And never mind that ObamaCare is, in its essentials, RomneyCare: the health-insurance reform policy designed and successfully implemented by Mitt Romney's administration in Massachusetts. Unless Mitt Romney was deeply mistaken about what Republican principles and policy are, ObamaCare is, in its essentials, a relatively conservative health-care reform, based on principles that the Republican Party has, historically, been very comfortable with.

It is true that President Obama and his Democratic allies have been selling ObamaCare's success as a success of Democratic policy and Democratic governance based on Democratic principles. But their saying that does not make it true. There is no substantive policy or governance reason why the Republican Party is not now taking victory laps over the largely-successful adoption and implementation by the liberal President Obama of what is a largely conservative health-care reform and pro-market restructuring of health-care finance.

By this time, Gentle Reader, your reaction should be: "Huh?!?!" Why would anyone think the Supreme Court would make such a ruling? Why did three justices -- the three horsemen of the right wing Scalia, Alito, and Thomas -- agree with plaintiffs' lawyers in their dissent that the IRS should be prohibited from paying tax credits for policies purchased on federal exchanges?

Why? Because there is a drafting error in the Affordable Care Act. In "a sub-sub-sub section of the Tax Code" the Affordable Care Act states that the amount of tax credit is tied to the taxpayer's enrollment in an insurance plan offered by “an Exchange established by the State under section 1311 of the Patient Protection and Affordable Care Act..." The phrase should have been "Exchange established in the State" or "Exchange established for the State".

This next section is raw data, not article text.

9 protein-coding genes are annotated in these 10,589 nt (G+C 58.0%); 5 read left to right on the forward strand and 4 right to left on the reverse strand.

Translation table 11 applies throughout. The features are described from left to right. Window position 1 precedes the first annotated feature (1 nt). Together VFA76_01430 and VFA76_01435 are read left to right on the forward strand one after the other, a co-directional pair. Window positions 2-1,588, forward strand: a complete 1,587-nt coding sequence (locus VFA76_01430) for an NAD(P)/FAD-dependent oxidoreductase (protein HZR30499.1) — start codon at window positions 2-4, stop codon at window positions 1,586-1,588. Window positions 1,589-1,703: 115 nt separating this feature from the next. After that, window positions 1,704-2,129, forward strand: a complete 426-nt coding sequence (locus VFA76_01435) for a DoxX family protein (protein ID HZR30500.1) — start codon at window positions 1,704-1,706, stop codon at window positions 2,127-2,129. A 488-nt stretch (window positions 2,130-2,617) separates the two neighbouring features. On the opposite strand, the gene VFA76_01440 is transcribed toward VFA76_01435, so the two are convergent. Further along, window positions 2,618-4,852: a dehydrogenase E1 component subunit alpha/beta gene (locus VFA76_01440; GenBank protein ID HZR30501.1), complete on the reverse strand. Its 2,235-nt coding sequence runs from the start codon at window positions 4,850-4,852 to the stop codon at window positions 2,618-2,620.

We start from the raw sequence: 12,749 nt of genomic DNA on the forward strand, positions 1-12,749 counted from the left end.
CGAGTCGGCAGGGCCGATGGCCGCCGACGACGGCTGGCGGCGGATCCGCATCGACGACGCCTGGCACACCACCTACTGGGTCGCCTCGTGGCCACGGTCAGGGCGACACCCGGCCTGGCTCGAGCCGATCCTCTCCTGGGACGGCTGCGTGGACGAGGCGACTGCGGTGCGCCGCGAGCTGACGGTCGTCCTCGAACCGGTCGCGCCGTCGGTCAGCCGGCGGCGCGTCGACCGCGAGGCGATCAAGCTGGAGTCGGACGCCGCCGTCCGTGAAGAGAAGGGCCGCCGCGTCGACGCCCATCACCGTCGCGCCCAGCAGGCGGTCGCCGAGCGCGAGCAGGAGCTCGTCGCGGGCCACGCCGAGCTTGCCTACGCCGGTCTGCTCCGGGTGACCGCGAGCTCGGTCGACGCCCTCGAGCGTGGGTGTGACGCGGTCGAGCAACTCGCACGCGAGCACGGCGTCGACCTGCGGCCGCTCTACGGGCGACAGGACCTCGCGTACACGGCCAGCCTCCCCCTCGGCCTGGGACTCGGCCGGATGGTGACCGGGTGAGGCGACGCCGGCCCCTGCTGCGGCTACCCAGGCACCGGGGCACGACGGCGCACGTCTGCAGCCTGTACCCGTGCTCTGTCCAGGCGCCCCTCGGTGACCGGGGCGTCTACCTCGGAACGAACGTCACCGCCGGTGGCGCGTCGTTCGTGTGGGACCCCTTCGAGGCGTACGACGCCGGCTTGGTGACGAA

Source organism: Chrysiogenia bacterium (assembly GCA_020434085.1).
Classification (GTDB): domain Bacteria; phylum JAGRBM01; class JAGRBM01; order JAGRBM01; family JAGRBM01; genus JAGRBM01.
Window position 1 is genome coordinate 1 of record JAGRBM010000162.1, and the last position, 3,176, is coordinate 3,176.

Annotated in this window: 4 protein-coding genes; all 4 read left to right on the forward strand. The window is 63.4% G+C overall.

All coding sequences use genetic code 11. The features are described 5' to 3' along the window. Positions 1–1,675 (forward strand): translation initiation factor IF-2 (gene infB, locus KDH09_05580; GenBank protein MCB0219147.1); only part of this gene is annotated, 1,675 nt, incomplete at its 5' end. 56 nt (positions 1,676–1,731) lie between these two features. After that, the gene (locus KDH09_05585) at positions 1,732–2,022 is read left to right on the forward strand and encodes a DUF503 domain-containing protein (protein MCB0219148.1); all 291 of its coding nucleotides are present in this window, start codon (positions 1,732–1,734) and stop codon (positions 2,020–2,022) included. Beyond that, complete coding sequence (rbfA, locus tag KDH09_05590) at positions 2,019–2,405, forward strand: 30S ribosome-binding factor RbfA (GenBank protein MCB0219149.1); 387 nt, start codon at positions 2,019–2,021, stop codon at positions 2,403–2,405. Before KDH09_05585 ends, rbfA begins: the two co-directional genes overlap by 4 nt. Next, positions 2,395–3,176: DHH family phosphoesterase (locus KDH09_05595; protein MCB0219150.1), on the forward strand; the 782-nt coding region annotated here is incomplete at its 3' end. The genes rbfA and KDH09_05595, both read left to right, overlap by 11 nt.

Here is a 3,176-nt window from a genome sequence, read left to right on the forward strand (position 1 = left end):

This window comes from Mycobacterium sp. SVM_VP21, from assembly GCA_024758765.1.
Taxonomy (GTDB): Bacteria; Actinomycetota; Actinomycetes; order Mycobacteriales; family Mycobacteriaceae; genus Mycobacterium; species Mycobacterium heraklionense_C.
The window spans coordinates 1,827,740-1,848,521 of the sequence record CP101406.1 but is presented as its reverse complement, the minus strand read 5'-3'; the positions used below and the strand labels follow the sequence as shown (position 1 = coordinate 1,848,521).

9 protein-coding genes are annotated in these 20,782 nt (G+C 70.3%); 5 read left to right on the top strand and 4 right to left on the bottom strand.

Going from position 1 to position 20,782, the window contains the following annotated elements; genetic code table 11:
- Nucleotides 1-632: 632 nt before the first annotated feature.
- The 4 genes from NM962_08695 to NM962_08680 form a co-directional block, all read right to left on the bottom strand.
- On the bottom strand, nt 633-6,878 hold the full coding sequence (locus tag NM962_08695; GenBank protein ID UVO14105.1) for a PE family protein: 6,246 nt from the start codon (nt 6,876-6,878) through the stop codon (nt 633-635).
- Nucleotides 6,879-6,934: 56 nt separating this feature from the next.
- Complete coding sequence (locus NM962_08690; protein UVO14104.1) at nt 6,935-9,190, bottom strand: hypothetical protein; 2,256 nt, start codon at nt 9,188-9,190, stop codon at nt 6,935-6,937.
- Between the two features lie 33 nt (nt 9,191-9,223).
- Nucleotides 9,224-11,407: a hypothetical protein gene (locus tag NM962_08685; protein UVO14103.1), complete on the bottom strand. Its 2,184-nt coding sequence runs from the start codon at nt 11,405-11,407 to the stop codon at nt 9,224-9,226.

The "plain meaning" of this portion of the bill is that the IRS can only pay tax credits for a state exchange. But the "plain meaning" of the portion of the bill directing the Secretary of HHS to step up and establish "such Exchange" is that it does not matter whether a state's Exchange was established by the state or by the federal government: they are the same exchange.

So which "plain meaning" wins?

John Roberts -- and the other five justices who agree with him -- write that:

Congress “does not alter the fundamental details of a regulatory scheme in vague terms or ancillary provisions.”... [A] limit [of] tax credits to State Exchanges... would have done so in the definition of “applicable taxpayer” or in some other prominent manner... not... [in] such a winding path of connect-the-dots provisions about the amount of the credit...

And that:

In a democracy, the power to make the law rests with those chosen by the people... We must respect the role of the Legislature, and take care not to undo what it has done. A fair reading of legislation demands a fair understanding of the legislative plan. Congress passed the Affordable Care Act to improve health insurance markets, not to destroy them... Section 36B can fairly be read consistent with what we see as Congress’s plan, and that is the reading we adopt...

After all, the beginning of the Affordable Care Act is:

Quality, Affordable Health Care for All Americans

The beginning of the Affordable Care Act is not:

Quality, Affordable Health Care for Americans Who Happen to Live in States That Establish State Health Exchanges

But all's well that ends well, right? There was a drafting error in the tax credit session, and congressional gridlock has so far prevented the kind of "technical corrections" bills that pass by unanimous consent that usually correct such drafting errors. But the inclusion of the phrase *"such Exchange"* inoculated the law against this particular drafting error's having major consequences. And six justices headed by John Roberts were willing to read the law with rather than against the grain--as a plan "to improve health insurance markets, not to destroy them".

But all is not well. For one thing, lots of people are angry: